PROTESTORS campaigning against plans to site a 15-metre high mobile phone mast near their homes in Bradford on Avon are celebrating after Wiltshire Council refused the scheme.

Planning officers at County Hall in Trowbridge made a delegated decision on Friday to refuse the application by Telefonica UK Ltd on behalf of developers Galliford Try.

It is the second time that protestors have claimed victory against the Hinckley-based company – earlier this year it withdrew its first application in the face of strong local opposition.

The decision was welcomed by overjoyed protestors, who had submitted more 200 letters and a 1,385-signature petition against the scheme.

Local resident Rosemary Brown said: “The residents of Bradford on Avon greatly welcome the final decision of Wiltshire Council to refuse the re-submission of the planning application for a very high telecommunications mast in a most inappropriate location and are absolutely delighted with the success of their strong and well supported campaign.

“This is indeed a great triumph for democracy and hopefully second time round the applicant will get the message that Bradfordians do not want their precious heritage ruined and want to uphold the conservation rights in this area."

The company’s clients, Vodafone and O2, had wanted to improve the signal strength for their mobile phone networks in Bradford on Avon and the surrounding area by installing the mast at the BT telephone exchange at Priory Park overlooking the town.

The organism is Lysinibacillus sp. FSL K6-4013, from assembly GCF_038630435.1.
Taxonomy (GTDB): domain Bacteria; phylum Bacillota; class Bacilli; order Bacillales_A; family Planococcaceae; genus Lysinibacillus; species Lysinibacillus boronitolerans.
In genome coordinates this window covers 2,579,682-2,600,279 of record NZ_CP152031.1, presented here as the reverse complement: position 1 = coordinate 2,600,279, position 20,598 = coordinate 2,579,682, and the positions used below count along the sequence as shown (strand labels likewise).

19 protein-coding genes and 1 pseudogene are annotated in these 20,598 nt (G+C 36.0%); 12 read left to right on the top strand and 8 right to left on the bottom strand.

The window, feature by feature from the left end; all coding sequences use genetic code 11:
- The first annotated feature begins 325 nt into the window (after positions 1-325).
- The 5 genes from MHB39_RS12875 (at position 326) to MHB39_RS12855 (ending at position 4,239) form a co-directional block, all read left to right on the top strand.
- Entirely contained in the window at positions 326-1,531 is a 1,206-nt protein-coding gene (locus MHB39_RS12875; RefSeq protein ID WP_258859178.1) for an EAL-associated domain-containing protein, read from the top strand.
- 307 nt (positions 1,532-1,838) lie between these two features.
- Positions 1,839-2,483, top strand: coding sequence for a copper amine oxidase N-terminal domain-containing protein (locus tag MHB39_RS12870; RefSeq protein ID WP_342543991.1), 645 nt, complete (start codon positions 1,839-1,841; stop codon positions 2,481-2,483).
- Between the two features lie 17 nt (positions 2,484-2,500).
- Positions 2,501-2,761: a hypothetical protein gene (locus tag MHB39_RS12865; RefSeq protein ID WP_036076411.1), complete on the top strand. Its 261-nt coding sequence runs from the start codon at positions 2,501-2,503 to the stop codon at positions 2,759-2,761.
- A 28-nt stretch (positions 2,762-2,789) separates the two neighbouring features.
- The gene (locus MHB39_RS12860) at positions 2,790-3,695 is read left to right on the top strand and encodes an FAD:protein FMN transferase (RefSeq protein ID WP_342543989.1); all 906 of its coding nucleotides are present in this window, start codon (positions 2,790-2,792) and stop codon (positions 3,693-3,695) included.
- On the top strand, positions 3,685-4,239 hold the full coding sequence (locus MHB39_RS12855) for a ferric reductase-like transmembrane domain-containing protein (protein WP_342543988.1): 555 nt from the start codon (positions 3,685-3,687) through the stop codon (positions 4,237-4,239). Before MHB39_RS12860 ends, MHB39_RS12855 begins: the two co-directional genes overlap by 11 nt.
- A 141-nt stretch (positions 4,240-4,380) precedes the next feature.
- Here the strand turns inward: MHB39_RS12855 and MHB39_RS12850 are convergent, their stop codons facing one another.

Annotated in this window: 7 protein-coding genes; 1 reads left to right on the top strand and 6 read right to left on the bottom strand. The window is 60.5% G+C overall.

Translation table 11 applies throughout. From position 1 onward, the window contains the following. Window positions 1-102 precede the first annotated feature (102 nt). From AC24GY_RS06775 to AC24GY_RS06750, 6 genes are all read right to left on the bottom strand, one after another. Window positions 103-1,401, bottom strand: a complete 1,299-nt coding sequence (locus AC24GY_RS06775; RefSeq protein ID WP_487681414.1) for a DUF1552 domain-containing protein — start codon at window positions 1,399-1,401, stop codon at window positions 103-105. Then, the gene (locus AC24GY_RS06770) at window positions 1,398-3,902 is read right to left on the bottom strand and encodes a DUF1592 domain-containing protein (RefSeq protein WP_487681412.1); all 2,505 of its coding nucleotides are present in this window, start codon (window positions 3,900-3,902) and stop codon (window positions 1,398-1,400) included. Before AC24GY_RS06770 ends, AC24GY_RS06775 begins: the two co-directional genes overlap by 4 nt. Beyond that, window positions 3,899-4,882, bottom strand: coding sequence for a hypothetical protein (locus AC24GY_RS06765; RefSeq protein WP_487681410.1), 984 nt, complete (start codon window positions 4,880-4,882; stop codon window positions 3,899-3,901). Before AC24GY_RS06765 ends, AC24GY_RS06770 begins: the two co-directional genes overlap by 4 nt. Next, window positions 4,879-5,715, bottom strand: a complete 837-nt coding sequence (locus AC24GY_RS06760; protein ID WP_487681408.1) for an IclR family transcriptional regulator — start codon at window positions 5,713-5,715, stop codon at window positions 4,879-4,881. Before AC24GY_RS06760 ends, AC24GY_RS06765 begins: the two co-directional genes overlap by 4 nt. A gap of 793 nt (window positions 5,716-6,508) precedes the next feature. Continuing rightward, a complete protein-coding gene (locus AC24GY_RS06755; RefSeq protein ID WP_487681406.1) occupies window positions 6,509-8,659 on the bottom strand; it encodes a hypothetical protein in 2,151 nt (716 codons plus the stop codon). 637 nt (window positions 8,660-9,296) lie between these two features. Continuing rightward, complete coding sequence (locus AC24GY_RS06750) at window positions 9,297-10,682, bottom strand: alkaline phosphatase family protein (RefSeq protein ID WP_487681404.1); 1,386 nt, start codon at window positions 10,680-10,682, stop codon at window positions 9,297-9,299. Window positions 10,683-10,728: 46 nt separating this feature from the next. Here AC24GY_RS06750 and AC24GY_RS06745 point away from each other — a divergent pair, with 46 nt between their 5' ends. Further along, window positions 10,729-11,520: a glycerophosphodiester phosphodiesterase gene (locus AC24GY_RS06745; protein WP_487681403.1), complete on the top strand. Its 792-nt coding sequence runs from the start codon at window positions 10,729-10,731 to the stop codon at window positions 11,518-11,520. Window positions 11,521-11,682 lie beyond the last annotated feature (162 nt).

But the council refused the plans saying the proposed mast was situated too close to the boundary of the town’s conservation area and a number of nearby listed buildings.

“The siting and height of the proposed column, on elevated land above the street level, would harm the setting of these designated heritage assets,” the council’s decision notice said.

It went on: “The National Planning Policy Framework makes it clear that great weight should be given to the conservation of these designated heritage assets.

“Whilst the proposal will lead to less than substantial harm to the significance of these designated assets, harm is still caused and this harm is not outweighed by the public benefits of the proposal.”

Alex Kay, chair of Bradford on Avon’s planning and environment committee, said: "It is good that Wiltshire Council take Bradford on Avon's heritage assets seriously. I hope that a better solution to the town's poor mobile signal can be found."

It is not yet known whether Galliford Try intends to appeal the decision. The company has been approached for a comment.

The company re-submitted proposals for a phone mast and associated base station equipment on land at the BT telephone exchange following a similar application earlier this year that was later withdrawn.

Protestors claimed there was a health risk from the electro-magnetic frequencies and non-ionised radiation likely to be emitted from the mast. They said this would present a health hazard to people living nearby and children at the Christchurch Primary School.

They argued the mast would impact negatively on the local conservation area and could act as a ‘Trojan horse’ for further development on the site.

Objecting to the application, the town’s planning and environment committee criticised Galliford Try for its failure to respond to their letter sent on July 21.

Councillors said the proposed mast was too close to the town’s conservation area and would have a potential impact on protected species such as birds and bats.

They also said the company had not “adequately” assessed viable alternative sites and had not provided any explanation of why they could not upgrade the existing mast to provide better signal coverage, or why they could not use other sites outside the conservation area.